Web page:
, Volume 13, Issue 6, pp 874–887 | Cite as

Responses of Vegetation and Ecosystem CO2 Exchange to 9 Years of Nutrient Addition at Mer Bleue Bog



Anthropogenic nitrogen (N) loading has the potential to affect plant community structure and function, and the carbon dioxide (CO2) sink of peatlands. Our aim is to study how vegetation changes, induced by nutrient input, affect the CO2 exchange of a nutrient-limited bog. We conducted 9- and 4-year fertilization experiments at Mer Bleue bog, where we applied N addition levels of 1.6, 3.2, and 6.4 g N m−2 a−1, upon a background deposition of about 0.8 g N m−2 a−1, with or without phosphorus and potassium (PK). Only the treatments 3.2 and 6.4 g N m−2 a−1 with PK significantly affected CO2 fluxes. These treatments shifted the Sphagnum moss and dwarf shrub community to taller dwarf shrub thickets without moss, and the CO2 responses depended on the phase of vegetation transition. Overall, compared to the large observed changes in the vegetation, the changes in CO2 fluxes were small. Following Sphagnum loss after 5 years, maximum ecosystem photosynthesis (Pgmax) and net CO2 exchange (NEEmax) were lowered (−19 and −46%, respectively) in the highest NPK treatment. In the following years, while shrub height increased, the vascular foliar biomass did not fully compensate for the loss of moss biomass; yet, by year 8 there were no significant differences in Pgmax and NEEmax between the nutrient and the control treatments. At the same time, an increase (24–32%) in ecosystem respiration (ER) became evident. Trends in the N-only experiment resembled those in the older NPK experiment by the fourth year. The increasing ER with increasing vascular plant and decreasing Sphagnum moss biomass across the experimental plots suggest that high N deposition may lessen the CO2 sink of a bog.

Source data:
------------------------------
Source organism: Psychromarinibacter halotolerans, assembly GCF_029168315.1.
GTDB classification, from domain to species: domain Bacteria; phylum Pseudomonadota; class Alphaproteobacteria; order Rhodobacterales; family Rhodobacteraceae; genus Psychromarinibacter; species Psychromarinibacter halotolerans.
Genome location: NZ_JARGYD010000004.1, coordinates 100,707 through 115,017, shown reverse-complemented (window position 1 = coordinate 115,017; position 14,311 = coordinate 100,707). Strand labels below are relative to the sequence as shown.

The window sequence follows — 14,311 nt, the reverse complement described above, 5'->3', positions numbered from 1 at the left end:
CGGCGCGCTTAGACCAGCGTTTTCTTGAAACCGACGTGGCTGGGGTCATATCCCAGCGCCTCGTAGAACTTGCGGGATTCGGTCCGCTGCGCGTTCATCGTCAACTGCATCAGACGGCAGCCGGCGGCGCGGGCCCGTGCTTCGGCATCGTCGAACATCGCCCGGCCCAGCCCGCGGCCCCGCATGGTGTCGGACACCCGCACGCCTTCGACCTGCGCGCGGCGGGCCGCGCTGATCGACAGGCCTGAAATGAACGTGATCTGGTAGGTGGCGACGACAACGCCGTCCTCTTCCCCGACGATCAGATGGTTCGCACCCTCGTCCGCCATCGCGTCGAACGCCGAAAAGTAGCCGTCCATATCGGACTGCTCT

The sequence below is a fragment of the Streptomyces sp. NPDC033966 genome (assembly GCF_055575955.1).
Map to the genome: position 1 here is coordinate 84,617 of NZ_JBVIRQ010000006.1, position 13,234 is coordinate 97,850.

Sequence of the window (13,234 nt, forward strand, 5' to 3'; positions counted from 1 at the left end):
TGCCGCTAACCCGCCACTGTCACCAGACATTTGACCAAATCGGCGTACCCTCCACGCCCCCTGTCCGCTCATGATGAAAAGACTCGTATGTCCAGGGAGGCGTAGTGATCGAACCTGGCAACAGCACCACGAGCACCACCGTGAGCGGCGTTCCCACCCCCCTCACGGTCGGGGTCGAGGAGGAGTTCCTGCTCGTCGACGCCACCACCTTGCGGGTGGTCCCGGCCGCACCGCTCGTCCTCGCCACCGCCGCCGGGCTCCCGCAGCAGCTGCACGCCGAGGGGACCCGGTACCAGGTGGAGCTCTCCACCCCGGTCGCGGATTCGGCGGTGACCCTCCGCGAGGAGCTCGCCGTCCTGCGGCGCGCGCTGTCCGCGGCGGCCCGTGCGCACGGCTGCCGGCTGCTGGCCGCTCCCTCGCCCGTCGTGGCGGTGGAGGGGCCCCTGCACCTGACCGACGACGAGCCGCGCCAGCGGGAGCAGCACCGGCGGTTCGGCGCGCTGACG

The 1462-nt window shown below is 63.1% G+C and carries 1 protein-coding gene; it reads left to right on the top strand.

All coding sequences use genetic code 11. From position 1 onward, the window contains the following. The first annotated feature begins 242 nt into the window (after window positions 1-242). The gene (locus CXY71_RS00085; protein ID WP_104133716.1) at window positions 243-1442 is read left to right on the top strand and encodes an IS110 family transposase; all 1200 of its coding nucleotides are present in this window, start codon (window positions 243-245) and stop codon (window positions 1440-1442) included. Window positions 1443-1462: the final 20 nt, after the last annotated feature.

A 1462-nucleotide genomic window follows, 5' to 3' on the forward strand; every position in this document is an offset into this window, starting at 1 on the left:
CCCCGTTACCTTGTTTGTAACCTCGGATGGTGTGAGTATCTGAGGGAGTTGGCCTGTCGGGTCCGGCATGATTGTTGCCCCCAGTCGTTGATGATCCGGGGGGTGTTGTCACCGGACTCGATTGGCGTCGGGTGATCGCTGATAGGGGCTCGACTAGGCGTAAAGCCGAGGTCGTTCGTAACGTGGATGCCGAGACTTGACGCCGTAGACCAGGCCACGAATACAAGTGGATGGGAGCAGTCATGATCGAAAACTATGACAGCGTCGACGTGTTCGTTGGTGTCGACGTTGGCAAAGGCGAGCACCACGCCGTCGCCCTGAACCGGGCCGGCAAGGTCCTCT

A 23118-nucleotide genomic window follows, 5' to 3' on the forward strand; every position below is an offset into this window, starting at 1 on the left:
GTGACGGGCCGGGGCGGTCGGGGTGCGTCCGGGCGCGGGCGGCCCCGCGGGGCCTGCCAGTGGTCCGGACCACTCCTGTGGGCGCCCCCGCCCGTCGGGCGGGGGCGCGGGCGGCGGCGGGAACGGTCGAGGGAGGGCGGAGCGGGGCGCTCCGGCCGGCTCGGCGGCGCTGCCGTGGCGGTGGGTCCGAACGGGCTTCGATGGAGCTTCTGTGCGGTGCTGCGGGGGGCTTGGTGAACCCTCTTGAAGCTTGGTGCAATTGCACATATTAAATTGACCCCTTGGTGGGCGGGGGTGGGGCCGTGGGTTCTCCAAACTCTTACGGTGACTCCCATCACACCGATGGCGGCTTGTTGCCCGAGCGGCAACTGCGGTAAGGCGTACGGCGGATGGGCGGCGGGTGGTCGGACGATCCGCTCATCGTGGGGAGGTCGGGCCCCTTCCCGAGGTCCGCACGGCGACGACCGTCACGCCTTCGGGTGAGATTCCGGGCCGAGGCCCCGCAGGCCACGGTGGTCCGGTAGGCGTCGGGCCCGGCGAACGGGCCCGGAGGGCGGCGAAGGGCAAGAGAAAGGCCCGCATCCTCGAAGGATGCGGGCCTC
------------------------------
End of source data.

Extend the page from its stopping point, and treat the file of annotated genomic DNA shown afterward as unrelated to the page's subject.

atmospheric nitrogen deposition peatland carbon net ecosystem exchange Sphagnum Polytrichum strictum shrubs 


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Copyright information

© Springer Science+Business Media, LLC 2010

Authors and Affiliations

  • Sari Juutinen
    • 1
    • 3
  • Jill L. Bubier
    • 1
  • Tim R. Moore
    • 2
  1. 1.Environmental Studies ProgramMount Holyoke CollegeSouth HadleyUSA
  2. 2.Department of GeographyMcGill UniversityMontrealCanada
  3. 3.Department of Forest SciencesUniversity of HelsinkiHelsinkiFinland

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